Marc E. Bosem, M.D., of Correct Vision Laser Institute in Pembroke Pines, Fla., is a solo practitioner who also purchased the RTA.

"My original goal was to detect glaucoma earlier than I could with visual fields, but I've found the analyzer very useful in treating patients with diabetic retinopathy and diabetic macular edema," he notes. "In treating these diseases, I can perform a scan with the RTA which lets me know, in combination with the fluorescein angiography, which vessels are actively leaking and areas of retinal edema. Those areas get my attention and I can apply the laser to close the leaking vessels. The scan pinpoints the retinal thickening more effectively than fluorescein angiography. The angiogram shows which vessels leak (microaneurisms), but the RTA shows the location of thickening."

Leading the way

Like Dr. Bosem, many solo practitioners and smaller practices are now using optic nerve and RNFL scanning technology in a number of ways that help patients and advance their own practices. These entrepreneurial "early adopters" weighed the costs and benefits of this technology and made the decision to acquire it. Their commitment to state-of-the-art technology puts them in the vanguard of a generation of ophthalmologists who may be helping to create a new standard of care for glaucoma detection and treatment.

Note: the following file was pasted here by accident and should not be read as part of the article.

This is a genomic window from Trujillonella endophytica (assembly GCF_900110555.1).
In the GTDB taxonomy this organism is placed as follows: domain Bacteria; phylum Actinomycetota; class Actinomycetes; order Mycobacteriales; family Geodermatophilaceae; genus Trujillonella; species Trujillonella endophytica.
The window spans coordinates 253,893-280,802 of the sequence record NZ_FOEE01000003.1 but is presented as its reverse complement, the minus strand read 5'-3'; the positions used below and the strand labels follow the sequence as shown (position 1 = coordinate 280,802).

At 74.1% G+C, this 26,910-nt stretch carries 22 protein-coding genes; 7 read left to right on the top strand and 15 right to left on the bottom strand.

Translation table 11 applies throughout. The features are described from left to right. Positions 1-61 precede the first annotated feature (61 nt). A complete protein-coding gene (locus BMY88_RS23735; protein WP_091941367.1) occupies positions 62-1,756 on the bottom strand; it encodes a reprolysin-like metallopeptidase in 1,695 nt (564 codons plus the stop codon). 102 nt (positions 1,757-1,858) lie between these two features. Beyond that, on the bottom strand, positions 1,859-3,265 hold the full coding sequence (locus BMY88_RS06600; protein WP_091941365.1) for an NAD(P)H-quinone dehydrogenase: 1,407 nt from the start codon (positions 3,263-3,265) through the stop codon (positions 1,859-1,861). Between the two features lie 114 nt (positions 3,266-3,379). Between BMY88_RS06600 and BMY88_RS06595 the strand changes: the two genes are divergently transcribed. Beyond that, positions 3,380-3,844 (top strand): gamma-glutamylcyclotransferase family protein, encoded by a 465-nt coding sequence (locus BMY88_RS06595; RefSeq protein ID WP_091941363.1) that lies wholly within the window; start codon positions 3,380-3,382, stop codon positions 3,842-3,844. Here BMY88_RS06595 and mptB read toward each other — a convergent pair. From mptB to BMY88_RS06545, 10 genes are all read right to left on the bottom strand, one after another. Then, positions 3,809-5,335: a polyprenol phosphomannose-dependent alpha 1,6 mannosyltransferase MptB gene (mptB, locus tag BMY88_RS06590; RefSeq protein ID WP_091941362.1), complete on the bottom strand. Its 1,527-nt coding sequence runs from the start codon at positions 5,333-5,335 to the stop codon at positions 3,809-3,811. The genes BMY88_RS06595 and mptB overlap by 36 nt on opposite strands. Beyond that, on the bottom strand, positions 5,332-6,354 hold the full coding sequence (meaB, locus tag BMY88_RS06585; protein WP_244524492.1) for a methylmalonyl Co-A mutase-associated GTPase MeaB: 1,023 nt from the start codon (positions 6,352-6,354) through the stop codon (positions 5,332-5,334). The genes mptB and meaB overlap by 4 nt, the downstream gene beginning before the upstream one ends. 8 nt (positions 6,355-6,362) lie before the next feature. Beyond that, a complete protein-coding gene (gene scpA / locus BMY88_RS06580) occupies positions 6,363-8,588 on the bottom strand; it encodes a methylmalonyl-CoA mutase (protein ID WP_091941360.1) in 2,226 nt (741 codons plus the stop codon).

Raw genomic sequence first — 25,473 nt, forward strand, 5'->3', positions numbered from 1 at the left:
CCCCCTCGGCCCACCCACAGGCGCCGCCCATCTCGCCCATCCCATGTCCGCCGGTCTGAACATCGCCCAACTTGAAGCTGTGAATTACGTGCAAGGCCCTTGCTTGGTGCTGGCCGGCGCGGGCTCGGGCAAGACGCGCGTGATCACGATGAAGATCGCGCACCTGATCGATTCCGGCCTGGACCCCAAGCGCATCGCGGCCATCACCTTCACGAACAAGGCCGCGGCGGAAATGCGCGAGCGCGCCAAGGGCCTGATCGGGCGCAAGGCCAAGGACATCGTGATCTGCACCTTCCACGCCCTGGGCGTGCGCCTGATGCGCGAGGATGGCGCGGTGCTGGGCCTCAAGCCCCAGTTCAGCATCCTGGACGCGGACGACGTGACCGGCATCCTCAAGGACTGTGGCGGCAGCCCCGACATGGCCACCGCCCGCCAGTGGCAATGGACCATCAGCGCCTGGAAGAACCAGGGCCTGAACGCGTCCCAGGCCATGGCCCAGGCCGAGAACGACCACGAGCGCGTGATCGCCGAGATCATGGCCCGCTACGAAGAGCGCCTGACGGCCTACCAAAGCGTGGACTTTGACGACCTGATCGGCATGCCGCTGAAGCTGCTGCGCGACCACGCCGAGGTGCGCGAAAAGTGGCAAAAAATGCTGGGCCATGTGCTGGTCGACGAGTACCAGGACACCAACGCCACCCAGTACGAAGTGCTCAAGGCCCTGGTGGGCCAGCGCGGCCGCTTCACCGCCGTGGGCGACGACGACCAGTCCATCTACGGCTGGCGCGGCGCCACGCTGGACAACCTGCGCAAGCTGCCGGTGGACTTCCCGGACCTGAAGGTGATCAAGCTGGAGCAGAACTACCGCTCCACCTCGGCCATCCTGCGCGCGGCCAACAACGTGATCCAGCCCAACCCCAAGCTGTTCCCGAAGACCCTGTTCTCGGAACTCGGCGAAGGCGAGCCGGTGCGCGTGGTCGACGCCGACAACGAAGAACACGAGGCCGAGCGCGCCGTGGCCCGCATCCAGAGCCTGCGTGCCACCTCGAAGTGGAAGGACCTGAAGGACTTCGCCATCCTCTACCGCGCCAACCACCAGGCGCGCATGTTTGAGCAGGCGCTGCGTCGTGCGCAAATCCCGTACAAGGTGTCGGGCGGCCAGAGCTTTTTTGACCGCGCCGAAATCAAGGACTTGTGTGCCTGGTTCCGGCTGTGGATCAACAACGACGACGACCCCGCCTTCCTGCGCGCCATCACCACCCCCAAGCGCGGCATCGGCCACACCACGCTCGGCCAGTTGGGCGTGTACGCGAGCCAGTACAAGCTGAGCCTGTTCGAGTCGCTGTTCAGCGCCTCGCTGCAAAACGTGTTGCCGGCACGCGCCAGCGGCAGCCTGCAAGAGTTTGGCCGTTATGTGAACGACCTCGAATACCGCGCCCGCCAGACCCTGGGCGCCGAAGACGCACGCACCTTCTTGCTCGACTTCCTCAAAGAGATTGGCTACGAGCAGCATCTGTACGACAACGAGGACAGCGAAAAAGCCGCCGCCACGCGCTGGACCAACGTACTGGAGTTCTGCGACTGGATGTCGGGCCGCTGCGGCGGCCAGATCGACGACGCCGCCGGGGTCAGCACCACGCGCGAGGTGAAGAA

If You're Thinking of Acquiring this Equipment

The use of advanced scanning technology to analyze the optic nerve and/or the RNFL as a diagnostic test for glaucoma dates back only about a decade. However, acceptance of scanning technology has grown rapidly over the past few years as the equipment has improved and evolved. If you're thinking of acquiring either a GDx, HRT II, RTA or Stratus OCT analyzer, here are a few answers to some basic questions:

Why do doctors like these instruments? Ophthalmologists who've purchased this technology like the fact that, unlike fundus photography, the information provided is fast, objective, reproducible and easy to interpret. Also, doctors who use this equipment say they pick up signs of probable glaucoma well before a visual fields test shows vision loss. In some cases, this enables them to begin early treatment. The basic diagnostic glaucoma scan takes about 10 minutes and can be performed by a trained technician. Most patients require no dilation, which facilitates smooth patient flow.